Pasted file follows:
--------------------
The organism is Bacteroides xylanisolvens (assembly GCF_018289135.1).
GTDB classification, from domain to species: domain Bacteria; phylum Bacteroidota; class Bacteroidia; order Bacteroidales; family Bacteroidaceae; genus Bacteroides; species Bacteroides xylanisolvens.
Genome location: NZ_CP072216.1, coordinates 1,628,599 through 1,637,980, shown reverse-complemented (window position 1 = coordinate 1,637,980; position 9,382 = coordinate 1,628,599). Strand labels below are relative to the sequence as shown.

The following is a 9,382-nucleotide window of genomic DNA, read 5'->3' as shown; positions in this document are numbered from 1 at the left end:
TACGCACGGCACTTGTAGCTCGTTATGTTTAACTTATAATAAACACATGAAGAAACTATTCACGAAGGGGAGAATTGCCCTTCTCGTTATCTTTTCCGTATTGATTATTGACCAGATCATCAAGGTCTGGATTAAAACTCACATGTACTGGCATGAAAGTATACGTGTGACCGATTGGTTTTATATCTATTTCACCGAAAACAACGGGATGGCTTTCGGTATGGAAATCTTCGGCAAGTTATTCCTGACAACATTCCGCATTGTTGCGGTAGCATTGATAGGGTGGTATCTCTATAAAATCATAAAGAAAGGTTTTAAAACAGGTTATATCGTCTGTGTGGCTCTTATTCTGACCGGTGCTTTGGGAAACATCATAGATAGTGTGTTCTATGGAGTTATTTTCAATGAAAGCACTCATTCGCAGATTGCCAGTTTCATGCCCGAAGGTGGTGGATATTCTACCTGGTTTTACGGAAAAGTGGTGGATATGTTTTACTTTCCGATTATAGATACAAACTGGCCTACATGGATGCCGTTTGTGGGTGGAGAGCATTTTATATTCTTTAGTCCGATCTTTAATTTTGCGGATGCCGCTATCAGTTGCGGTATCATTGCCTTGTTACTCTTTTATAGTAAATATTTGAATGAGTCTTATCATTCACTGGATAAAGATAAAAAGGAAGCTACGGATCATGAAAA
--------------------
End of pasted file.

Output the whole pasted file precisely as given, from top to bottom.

The organism is Bacteroides xylanisolvens (assembly GCF_018289135.1).
GTDB classification, from domain to species: domain Bacteria; phylum Bacteroidota; class Bacteroidia; order Bacteroidales; family Bacteroidaceae; genus Bacteroides; species Bacteroides xylanisolvens.
Genome location: NZ_CP072216.1, coordinates 1,628,599 through 1,637,980, shown reverse-complemented (window position 1 = coordinate 1,637,980; position 9,382 = coordinate 1,628,599). Strand labels below are relative to the sequence as shown.

The following is a 9,382-nucleotide window of genomic DNA, read 5'->3' as shown; positions in this document are numbered from 1 at the left end:
TACGCACGGCACTTGTAGCTCGTTATGTTTAACTTATAATAAACACATGAAGAAACTATTCACGAAGGGGAGAATTGCCCTTCTCGTTATCTTTTCCGTATTGATTATTGACCAGATCATCAAGGTCTGGATTAAAACTCACATGTACTGGCATGAAAGTATACGTGTGACCGATTGGTTTTATATCTATTTCACCGAAAACAACGGGATGGCTTTCGGTATGGAAATCTTCGGCAAGTTATTCCTGACAACATTCCGCATTGTTGCGGTAGCATTGATAGGGTGGTATCTCTATAAAATCATAAAGAAAGGTTTTAAAACAGGTTATATCGTCTGTGTGGCTCTTATTCTGACCGGTGCTTTGGGAAACATCATAGATAGTGTGTTCTATGGAGTTATTTTCAATGAAAGCACTCATTCGCAGATTGCCAGTTTCATGCCCGAAGGTGGTGGATATTCTACCTGGTTTTACGGAAAAGTGGTGGATATGTTTTACTTTCCGATTATAGATACAAACTGGCCTACATGGATGCCGTTTGTGGGTGGAGAGCATTTTATATTCTTTAGTCCGATCTTTAATTTTGCGGATGCCGCTATCAGTTGCGGTATCATTGCCTTGTTACTCTTTTATAGTAAATATTTGAATGAGTCTTATCATTCACTGGATAAAGATAAAAAGGAAGCTACGGATCATGAAAA